Dark Hours Symphony

It’s a very long time since I did O’ Level music (the fact that it was an O’ Level, not a GCSE, is indicative of exactly how long), but it occurred to me the other night (when I was wide awake, obvs) that my Dark Hours Anxiety has a particular pattern and follows an almost musical form.  I would say ‘well done brain’ – but, I’d just rather just sleep (or hear a soothing lullaby).

To be honest, I’ve never been a brilliant sleeper, but I’ve never known so many disturbed nights as I’ve had since E left.  Since then, I have tried pretty much everything to get a good night’s sleep.  I’ve tried drinking, I’ve tried not drinking.  I’ve tried herbal teas, herbal tablets and soothing baths.  I’ve tried banning screens and TV for an hour or so before I go to bed.  I’ve tried reading, meditation and ‘white noise’ apps.  I’ve even tried sleeping tablets.  However, whilst some of these things have helped me sleep for slightly longer, not one of them has ever stopped the heart racing fear that I experience in the Dark Hours.

I think everyone knows that in the Dark Hours of the morning everything is magnified and seems worse than it is.  Things that you would normally shrug off in normal Waking Hours, haunt you with an intensity that can be breathtaking.  The Dark Hours are a lonely time.  When E first left, I couldn’t face them and used to get up and roam the house at 1am.  I cleaned, I tidied, I watched Dr Who and tried to sleep on the sofa.  I soon discovered that, whilst this meant the house was abnormally tidy (and I had few totally mad Tardis dreams), it didn’t quell any of the anxiety I was feeling.  The Dark Hours are relentlessly silent and ruthlessly lonely, and they lay bare every bone of your worst fears.

First comes the Allegro, the anxious, heart drumming, first few moments as you wake from a deep sleep and realise that it’s 1am and you’re wide awake.  Memory, then panic, grips you like a vice.  It’s totally silent, but your ears ring with the Allegro’s quick fire piano notes and you catch fleeting fragments of your day and of the things that have haunted you for as long as you can remember.

Then the Adagio.  It starts with a lachrymose low note, repetitive, resonant, and sounding throughout the night.  It’s that slight feeling that’s been nagging at you all day, making you feel that you’ve done something wrong, been something wrong, that you’ve ruined something.  It’s a feeling that, in the small hours of the morning, magnifies and becomes all-encompassing and threatens to engulf you.  Into this this comes an oboe note of pure regret.  It runs through every word that you’ve sad that say and every word that has been said to you and minutely examines every nuance of not just your day, but your whole life, to suggest every mistake you’ve ever made and everything you’ve ever done wrong.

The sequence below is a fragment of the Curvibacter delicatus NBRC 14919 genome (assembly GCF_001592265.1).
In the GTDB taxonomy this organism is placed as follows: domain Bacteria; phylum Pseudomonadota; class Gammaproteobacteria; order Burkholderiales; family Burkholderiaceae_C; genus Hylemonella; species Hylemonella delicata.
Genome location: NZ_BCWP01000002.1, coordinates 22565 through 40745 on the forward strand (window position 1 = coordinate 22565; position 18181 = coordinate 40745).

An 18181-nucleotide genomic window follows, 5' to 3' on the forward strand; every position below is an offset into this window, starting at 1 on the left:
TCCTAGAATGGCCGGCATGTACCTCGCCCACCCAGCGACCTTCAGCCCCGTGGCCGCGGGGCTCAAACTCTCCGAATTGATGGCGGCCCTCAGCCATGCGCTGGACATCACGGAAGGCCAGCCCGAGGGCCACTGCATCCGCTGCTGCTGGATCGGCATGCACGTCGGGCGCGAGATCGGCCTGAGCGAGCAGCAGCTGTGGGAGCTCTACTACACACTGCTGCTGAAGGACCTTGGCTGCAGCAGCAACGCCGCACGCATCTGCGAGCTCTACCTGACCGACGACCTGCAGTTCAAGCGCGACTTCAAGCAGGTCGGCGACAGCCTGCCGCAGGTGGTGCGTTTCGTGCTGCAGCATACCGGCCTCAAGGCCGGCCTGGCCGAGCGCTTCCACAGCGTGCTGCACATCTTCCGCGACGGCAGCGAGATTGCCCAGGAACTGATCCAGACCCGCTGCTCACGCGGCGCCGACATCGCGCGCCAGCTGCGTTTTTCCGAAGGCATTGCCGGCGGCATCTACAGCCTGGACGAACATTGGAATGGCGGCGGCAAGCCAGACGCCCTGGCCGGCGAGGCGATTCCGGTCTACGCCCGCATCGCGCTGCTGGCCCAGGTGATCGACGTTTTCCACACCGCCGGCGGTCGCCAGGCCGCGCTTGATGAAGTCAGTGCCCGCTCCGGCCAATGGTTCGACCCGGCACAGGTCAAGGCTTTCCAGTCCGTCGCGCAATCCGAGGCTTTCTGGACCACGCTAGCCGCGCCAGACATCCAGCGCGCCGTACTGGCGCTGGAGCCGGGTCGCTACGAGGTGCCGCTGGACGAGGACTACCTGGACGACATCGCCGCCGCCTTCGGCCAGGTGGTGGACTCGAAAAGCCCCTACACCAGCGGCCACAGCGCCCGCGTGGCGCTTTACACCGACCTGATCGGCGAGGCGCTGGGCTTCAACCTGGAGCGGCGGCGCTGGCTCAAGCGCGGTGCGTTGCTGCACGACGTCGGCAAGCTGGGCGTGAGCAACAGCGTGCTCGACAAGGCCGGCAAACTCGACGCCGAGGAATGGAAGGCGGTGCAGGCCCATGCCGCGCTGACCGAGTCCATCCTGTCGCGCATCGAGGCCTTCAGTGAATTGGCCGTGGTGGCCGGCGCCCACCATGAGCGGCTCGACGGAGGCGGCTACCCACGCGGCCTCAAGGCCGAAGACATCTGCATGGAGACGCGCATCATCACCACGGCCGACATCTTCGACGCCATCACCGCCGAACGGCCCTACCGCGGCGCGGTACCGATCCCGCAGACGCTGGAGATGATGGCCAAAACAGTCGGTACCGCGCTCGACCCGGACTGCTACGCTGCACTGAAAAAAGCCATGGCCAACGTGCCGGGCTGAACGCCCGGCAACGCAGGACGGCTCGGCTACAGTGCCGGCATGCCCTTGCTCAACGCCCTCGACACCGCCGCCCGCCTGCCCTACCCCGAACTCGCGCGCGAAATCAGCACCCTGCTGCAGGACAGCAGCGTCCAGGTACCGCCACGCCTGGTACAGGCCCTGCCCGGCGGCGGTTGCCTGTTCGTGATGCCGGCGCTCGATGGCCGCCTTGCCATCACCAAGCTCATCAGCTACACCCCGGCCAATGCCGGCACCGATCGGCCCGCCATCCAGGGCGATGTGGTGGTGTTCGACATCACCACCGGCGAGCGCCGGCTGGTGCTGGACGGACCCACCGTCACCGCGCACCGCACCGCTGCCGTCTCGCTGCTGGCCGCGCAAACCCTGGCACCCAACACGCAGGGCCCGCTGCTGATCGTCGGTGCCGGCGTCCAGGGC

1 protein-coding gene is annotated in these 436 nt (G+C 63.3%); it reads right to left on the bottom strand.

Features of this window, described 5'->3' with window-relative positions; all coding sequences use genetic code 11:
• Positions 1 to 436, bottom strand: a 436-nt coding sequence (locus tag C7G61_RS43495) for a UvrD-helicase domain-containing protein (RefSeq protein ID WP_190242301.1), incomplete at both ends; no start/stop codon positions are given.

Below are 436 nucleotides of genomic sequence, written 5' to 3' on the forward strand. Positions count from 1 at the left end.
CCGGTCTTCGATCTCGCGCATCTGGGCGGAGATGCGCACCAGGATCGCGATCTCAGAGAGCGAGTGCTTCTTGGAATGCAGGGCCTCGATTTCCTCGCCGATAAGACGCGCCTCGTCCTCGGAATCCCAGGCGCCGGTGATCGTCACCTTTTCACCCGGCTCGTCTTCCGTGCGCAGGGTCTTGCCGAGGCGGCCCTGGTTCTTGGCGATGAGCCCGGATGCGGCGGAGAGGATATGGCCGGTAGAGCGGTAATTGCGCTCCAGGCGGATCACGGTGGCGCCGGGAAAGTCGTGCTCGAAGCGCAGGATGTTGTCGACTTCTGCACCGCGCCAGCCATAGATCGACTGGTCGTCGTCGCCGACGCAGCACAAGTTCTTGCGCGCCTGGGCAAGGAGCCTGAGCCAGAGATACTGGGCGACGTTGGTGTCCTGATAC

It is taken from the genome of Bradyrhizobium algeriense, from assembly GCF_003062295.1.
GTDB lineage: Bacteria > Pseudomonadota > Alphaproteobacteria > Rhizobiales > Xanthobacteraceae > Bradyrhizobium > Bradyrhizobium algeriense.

Still haunted by the deep sorrow of the Adagio, a Minuet begins.  It takes a theme from the previous two movements (what you did wrong today / what someone said that upset you / what you’re worried about happening tomorrow, next week, next year) and creates a repetitive, intricate and ever more detailed dance.  The theme repeats and repeats – creating hammer blows of memory, worry and regret.

The complex notes of the Minuet give way to the final movement – which is another Allegro – a triumphant vocal chorus of despair.  Soprano notes release a crawling feeling of anxiety, which grasps at the pit of your stomach and, eyes wide and heart beating, you fret and worry and try to quell the cold sweat of fear that’s gripped you.

As this final movement resolves and dies away, you finally sink into a disturbed sleep – where your brain kindly runs through everything you’ve just been through but in dream form – with added dream logic, as well as flying monkeys, serial killers, plane crashes and an ever-present sense of panic and fear.

When morning finally comes I’m usually so relieved to be freed from the endless loop of anxious wakefulness and disturbing dreams that I’m quite grateful to be awake.  Whilst I think my morning cheeriness is a good thing, my not-remotely-morning-people kids would beg to differ.  I like to think that maybe one day my brain will surprise me with a a long night’s sleep and a dream where Rufus Sewell appears and sweeps me off my feet, or where I save the world with the Doctor and the Tardis, or even just walk along a beach or in a meadow with people I love and feel the sun on my skin.  In the meantime though, I’ve resigned myself to facing the Dark Hours on my own for a little while longer.  So, until my brain gives me a break, if you see me looking a little wild-eyed in the mornings please be kind…

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